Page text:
University of New South Wales Faculty of Law Research Series
Last Updated: 4 December 2009
, University of New South Wales
This paper will shortly be available for download.
This paper was published in  MelbULawRw 2; (2008) 32 Melbourne University Law Review 44.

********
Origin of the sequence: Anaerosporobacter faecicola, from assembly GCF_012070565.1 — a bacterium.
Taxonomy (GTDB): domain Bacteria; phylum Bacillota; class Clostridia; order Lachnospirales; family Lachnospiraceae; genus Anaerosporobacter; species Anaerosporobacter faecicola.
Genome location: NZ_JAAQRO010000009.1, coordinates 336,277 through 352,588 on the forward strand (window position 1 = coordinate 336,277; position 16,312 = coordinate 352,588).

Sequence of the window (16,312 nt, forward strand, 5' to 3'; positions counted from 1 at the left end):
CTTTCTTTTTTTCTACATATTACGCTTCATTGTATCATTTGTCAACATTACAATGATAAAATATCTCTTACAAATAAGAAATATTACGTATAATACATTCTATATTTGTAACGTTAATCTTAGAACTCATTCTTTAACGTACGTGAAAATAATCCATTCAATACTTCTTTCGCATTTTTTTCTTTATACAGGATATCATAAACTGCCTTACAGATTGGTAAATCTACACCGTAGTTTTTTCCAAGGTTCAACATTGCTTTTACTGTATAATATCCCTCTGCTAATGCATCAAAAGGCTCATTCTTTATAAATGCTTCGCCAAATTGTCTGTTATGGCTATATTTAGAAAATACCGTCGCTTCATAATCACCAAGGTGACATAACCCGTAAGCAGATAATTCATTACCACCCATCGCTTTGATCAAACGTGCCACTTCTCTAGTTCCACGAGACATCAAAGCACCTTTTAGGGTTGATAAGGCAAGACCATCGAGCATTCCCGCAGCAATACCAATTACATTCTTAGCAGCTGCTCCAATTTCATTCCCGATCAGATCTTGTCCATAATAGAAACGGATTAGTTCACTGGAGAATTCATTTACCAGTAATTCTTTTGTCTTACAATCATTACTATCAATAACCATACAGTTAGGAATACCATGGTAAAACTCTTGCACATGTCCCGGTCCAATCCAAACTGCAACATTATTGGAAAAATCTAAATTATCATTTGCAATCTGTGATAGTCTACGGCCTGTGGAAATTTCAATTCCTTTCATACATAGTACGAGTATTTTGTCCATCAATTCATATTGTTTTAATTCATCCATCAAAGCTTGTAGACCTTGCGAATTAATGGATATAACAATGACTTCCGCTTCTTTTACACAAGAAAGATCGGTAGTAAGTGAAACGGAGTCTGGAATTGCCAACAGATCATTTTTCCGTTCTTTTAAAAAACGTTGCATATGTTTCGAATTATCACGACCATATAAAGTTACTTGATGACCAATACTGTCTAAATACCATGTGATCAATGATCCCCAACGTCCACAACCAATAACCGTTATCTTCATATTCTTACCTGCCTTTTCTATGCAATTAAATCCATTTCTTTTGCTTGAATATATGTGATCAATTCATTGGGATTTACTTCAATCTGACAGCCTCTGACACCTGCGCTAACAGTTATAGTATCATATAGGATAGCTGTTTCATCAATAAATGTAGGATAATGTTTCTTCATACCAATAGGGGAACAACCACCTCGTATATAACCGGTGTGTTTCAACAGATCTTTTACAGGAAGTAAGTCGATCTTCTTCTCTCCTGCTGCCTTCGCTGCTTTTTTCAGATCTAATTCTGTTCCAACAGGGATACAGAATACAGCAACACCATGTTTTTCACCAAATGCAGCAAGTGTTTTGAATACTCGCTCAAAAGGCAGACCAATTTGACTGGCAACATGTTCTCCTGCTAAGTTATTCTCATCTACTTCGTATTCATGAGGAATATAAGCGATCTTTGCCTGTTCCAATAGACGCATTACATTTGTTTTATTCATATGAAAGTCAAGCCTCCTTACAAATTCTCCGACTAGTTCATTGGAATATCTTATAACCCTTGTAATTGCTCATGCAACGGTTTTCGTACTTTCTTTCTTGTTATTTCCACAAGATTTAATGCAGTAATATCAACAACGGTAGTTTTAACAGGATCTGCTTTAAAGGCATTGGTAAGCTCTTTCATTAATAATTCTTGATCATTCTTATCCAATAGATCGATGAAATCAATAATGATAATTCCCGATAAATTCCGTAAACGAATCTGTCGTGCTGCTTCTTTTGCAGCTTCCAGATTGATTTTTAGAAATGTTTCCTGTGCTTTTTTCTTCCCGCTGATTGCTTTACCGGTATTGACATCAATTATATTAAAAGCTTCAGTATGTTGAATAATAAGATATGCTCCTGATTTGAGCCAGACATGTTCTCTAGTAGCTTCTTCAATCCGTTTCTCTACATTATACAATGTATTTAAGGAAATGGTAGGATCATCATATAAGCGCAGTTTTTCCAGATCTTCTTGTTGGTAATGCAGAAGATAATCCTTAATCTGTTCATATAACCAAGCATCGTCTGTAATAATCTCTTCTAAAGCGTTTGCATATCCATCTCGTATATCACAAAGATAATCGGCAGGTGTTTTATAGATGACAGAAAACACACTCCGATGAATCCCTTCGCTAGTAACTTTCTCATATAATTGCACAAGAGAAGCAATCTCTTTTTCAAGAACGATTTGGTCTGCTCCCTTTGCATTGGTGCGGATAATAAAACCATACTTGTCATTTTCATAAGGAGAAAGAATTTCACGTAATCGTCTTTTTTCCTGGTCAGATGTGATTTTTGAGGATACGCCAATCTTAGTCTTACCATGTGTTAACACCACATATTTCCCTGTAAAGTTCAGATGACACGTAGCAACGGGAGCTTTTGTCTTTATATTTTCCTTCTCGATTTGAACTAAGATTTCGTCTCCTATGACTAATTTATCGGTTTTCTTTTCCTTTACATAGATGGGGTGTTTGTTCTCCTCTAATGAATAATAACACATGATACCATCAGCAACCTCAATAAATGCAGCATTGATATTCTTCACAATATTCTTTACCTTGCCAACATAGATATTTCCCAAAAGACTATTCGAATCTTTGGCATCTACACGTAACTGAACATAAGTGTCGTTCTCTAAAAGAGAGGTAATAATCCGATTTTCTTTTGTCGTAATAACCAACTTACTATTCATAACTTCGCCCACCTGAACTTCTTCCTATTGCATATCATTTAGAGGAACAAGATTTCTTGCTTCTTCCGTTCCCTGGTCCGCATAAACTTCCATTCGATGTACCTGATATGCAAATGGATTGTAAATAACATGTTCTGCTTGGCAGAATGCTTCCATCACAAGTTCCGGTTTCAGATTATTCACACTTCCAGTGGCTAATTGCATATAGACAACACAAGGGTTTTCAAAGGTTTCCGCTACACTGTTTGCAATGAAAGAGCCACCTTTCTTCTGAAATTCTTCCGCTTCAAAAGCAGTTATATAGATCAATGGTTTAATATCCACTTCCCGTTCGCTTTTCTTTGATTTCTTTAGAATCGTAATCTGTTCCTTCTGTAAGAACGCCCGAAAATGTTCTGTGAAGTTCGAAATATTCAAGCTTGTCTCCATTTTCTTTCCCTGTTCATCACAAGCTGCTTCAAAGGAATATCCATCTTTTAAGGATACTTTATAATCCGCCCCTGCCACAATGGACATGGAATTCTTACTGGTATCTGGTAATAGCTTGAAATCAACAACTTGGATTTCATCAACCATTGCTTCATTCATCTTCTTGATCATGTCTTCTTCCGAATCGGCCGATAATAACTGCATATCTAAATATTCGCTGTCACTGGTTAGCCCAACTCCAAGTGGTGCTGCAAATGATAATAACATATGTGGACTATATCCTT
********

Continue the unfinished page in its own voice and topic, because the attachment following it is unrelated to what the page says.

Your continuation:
The tort reform legislation of most Australian jurisdictions includes provisions directed specifically at protecting government defendants from civil liability. The legislation makes it harder to sue for breach of statutory duty, regulatory failure, the exercise of ‘special statutory powers’, and negligent failure to inspect the roads. These changes reflect an assumption long held at common law that there is something different about alleging government negligence, at least where the government is exercising statutory powers or performing statutory duties. The cases and reformers have long searched for the answer to the question of what that ‘something’ might be. This article considers the common law, analyses the legislation and then concludes by suggesting that a more principled approach would, in fact, focus on the nature of the functions performed, rather than on the identity of the defendant.